Definition & Overview
Hammertoe is a condition characterized by a deformity of the joint that is closest to the toenail. These joints are normally flexible, but when a person has a hammertoe, the joints become rigid as the condition progresses, causing them to remain in a bent position.
There are two types of hammertoes: flexible and fixed. If the toes can still be straightened, the condition is described as a flexible hammertoe. Otherwise, it is referred to as a fixed hammertoe. A flexible hammertoe can be treated through non-surgical methods while the latter requires surgery.
Cause of Condition
Hammertoes are usually caused by the prolonged use of improper fitting footwear or shoes that are too small, causing the toes to bend. If they remain in this position for a long time, it creates an imbalance between the muscles and ligaments, causing them to become stiff. The joints lose their flexibility and the toes remain in a bent position.
High-heeled shoes can also cause hammertoes because the pressure is transferred to the toes causing them to bend for extended periods. A person with hammertoes who continue wearing these types of shoes will risk irritating the skin above the joints. It is possible for corns and blisters to form, which can easily aggravate the condition.
Hammertoes are usually very painful, especially when trying to flex the joints. If the condition is left untreated, the continuous rubbing of the toes against the shoes will result in skin irritation that does not only add more pain but can also become infected over time.
Hammertoes need to be treated while in the early stages to ensure that the joints can still retain at least some degree of flexibility.
Who To See & Types of Treatment Available
Hammertoe is a painful condition, which will only get worse over time if left untreated. If you’re having problems with your feet, you should consult your doctor or a general practitioner. After performing a physical examination and checking your medical history, the doctor will decide if treatment can be provided or if you will need to consult an orthopedist (specialist in bones).
If the condition is still in its early stages, medical treatment may not be required at all as a simple change in footwear could improve the condition. Doctors recommend wearing shoes that provide enough space for the toes to move properly. Providing at least a half-inch from the tip of the longest toe should be comfortable enough. Using shoe pads or cushions can also offer added comfort.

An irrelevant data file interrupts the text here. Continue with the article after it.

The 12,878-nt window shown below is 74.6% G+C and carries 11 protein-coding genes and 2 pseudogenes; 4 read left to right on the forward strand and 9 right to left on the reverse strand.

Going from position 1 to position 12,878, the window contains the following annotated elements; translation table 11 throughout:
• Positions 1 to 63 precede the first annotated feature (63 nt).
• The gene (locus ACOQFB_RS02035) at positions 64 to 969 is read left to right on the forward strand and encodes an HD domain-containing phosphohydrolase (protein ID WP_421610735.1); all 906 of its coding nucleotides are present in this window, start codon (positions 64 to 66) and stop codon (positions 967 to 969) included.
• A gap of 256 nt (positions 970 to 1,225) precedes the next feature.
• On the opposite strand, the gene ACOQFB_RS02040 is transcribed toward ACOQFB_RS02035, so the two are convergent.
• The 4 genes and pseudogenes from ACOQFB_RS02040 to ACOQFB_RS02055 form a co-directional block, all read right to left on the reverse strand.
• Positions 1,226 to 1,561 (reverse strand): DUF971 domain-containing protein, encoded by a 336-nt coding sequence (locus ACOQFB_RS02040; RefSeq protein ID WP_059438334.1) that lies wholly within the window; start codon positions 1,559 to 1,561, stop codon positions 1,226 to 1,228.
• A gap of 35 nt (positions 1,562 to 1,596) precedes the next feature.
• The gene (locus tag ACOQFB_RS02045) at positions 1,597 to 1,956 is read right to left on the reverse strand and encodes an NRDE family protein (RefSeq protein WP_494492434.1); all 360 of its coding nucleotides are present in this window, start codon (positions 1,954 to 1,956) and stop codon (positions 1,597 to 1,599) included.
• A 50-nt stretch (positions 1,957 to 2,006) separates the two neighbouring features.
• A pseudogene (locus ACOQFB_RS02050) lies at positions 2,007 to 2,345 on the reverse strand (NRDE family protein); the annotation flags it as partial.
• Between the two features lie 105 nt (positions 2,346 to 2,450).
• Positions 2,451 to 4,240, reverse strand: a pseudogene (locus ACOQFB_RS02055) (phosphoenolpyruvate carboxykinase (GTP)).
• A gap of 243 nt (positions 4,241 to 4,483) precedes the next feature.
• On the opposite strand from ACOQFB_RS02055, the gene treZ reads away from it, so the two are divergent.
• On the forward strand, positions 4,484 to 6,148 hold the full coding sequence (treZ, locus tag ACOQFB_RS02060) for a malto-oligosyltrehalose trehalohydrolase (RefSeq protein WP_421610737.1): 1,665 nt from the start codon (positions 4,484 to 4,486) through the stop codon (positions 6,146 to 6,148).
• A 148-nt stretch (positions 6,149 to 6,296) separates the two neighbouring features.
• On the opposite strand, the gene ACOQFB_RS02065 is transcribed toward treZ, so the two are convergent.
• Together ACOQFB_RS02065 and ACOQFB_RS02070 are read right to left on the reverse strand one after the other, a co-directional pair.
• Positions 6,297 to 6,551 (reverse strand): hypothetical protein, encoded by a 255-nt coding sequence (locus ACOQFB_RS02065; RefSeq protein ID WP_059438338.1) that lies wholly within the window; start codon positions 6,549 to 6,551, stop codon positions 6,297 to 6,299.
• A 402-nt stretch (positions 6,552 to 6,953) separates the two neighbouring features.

In addition to changing shoes, toe exercises will also help to strengthen the muscles. Some common exercises are to pick things up from the floor using the toes or contracting and extending them on a regular basis.
If you still experience pain after changing your shoes and if your toes feel numb, it could be a sign that blood isn’t circulating properly. In such cases, medical attention should be sought immediately.
If all other non-surgical procedures have failed to treat the condition and alleviate the pain, surgery should be considered.
Flexible hammertoes can be treated via a tendon transfer surgery. This procedure involves surgically rerouting tendons in the toe to straighten the joint. In cases of fixed hammertoe, more complex surgical procedures are required. One such procedure is a joint resection. This involves making an incision above the affected toes and cutting the tendons and ligaments. A surgeon will then remove a portion of the bone and replace it with pins to straighten the toes. The pins can be removed after a few weeks. Another procedure called fusion involves cutting the ligaments, tendons and tip of the bones. The tips will then be connected using pins or other implants to keep the toes straight while the bones heal.
It can take anywhere between a few weeks to several months to recover from a surgical procedure. During this time, the patient is instructed to avoid placing pressure on the affected foot, which means using crutches when moving from one location to another and getting enough rest to hasten the healing process.
Hammertoe surgery may not be recommended for some people, especially those with other medical conditions. Make sure that you inform the doctor or orthopedic surgeon of other medical conditions because they may result in complications, such as bleeding, formation of blood clots, and infections.
- American Orthopaedic Foot & Ankle Society
- American Academy of Orthopaedic Surgeons